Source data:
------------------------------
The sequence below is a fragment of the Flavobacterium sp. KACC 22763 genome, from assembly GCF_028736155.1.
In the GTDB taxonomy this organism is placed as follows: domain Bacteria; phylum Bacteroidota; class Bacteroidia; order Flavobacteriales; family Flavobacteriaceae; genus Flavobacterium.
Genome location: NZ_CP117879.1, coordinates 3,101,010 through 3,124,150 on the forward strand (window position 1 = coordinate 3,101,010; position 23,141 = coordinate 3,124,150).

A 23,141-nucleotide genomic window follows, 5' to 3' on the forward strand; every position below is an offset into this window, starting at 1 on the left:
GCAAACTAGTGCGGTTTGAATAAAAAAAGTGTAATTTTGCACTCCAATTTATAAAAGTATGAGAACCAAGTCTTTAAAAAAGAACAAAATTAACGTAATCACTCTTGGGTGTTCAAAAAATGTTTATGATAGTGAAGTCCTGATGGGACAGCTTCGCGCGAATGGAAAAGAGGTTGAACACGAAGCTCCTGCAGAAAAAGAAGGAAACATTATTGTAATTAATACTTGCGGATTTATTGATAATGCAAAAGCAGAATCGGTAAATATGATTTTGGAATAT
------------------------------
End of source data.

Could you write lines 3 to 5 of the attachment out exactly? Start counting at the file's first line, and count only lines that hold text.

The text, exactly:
Genome location: NZ_CP117879.1, coordinates 3,101,010 through 3,124,150 on the forward strand (window position 1 = coordinate 3,101,010; position 23,141 = coordinate 3,124,150).

A 23,141-nucleotide genomic window follows, 5' to 3' on the forward strand; every position below is an offset into this window, starting at 1 on the left:
GCAAACTAGTGCGGTTTGAATAAAAAAAGTGTAATTTTGCACTCCAATTTATAAAAGTATGAGAACCAAGTCTTTAAAAAAGAACAAAATTAACGTAATCACTCTTGGGTGTTCAAAAAATGTTTATGATAGTGAAGTCCTGATGGGACAGCTTCGCGCGAATGGAAAAGAGGTTGAACACGAAGCTCCTGCAGAAAAAGAAGGAAACATTATTGTAATTAATACTTGCGGATTTATTGATAATGCAAAAGCAGAATCGGTAAATATGATTTTGGAATAT